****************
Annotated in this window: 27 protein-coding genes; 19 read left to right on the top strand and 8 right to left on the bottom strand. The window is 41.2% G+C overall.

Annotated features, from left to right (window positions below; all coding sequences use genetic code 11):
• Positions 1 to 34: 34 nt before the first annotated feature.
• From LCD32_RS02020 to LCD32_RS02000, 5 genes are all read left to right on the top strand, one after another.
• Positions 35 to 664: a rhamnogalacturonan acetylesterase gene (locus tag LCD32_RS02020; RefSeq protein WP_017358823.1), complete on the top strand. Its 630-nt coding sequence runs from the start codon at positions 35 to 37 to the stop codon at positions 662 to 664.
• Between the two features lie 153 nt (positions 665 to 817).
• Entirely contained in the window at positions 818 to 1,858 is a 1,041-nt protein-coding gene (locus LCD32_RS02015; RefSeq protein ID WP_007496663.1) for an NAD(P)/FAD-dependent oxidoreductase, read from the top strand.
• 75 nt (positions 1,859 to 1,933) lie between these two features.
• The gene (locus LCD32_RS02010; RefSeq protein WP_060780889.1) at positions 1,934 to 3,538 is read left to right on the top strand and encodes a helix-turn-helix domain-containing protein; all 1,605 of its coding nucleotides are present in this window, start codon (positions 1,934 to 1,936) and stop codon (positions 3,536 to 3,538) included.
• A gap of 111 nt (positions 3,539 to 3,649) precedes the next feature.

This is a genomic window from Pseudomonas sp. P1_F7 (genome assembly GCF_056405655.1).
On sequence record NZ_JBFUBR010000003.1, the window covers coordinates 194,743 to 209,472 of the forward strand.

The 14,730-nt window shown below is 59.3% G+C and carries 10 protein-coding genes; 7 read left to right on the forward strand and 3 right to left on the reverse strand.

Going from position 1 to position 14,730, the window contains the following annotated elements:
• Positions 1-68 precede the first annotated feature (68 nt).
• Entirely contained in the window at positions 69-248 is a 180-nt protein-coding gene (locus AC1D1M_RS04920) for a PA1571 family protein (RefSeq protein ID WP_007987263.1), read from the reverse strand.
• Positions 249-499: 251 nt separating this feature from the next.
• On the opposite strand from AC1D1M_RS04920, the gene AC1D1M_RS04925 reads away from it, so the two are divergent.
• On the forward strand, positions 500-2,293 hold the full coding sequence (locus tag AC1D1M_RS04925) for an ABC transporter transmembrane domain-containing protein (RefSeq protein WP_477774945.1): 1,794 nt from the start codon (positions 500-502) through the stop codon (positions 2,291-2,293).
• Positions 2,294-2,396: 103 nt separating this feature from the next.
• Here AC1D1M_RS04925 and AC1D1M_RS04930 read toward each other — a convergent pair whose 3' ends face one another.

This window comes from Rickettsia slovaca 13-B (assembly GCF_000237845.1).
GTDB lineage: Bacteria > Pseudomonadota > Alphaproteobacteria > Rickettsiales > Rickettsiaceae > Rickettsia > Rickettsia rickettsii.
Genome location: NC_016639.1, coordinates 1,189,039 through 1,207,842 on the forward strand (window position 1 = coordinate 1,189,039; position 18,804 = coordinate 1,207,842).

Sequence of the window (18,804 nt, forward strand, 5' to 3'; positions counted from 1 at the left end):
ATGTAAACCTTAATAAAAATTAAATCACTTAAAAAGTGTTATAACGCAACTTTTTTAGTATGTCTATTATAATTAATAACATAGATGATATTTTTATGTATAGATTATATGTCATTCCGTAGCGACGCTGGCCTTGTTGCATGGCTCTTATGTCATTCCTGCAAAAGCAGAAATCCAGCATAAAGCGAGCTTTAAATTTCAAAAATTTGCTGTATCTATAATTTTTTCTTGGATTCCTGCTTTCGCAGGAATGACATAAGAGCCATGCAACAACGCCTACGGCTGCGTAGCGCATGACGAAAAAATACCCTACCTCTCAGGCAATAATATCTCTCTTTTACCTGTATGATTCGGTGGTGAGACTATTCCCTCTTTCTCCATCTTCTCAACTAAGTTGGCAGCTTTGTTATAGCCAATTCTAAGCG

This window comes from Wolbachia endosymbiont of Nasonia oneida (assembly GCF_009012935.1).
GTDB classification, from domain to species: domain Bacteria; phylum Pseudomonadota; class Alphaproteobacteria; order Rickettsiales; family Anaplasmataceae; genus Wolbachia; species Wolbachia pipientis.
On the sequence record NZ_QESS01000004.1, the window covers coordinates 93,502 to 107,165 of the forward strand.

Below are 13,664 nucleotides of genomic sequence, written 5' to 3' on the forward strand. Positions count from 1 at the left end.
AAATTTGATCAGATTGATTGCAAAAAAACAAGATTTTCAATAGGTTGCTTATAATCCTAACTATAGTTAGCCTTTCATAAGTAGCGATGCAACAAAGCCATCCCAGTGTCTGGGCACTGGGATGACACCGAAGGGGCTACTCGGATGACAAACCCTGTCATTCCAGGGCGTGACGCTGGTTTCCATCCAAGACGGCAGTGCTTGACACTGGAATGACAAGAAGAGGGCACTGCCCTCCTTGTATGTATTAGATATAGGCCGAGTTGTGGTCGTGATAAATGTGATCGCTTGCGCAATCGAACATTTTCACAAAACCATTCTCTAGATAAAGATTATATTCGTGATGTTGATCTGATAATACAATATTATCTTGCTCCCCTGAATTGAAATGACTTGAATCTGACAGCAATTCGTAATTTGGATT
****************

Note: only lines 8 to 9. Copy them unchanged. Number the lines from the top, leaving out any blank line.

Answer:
• 75 nt (positions 1,859 to 1,933) lie between these two features.
• The gene (locus LCD32_RS02010; RefSeq protein WP_060780889.1) at positions 1,934 to 3,538 is read left to right on the top strand and encodes a helix-turn-helix domain-containing protein; all 1,605 of its coding nucleotides are present in this window, start codon (positions 1,934 to 1,936) and stop codon (positions 3,536 to 3,538) included.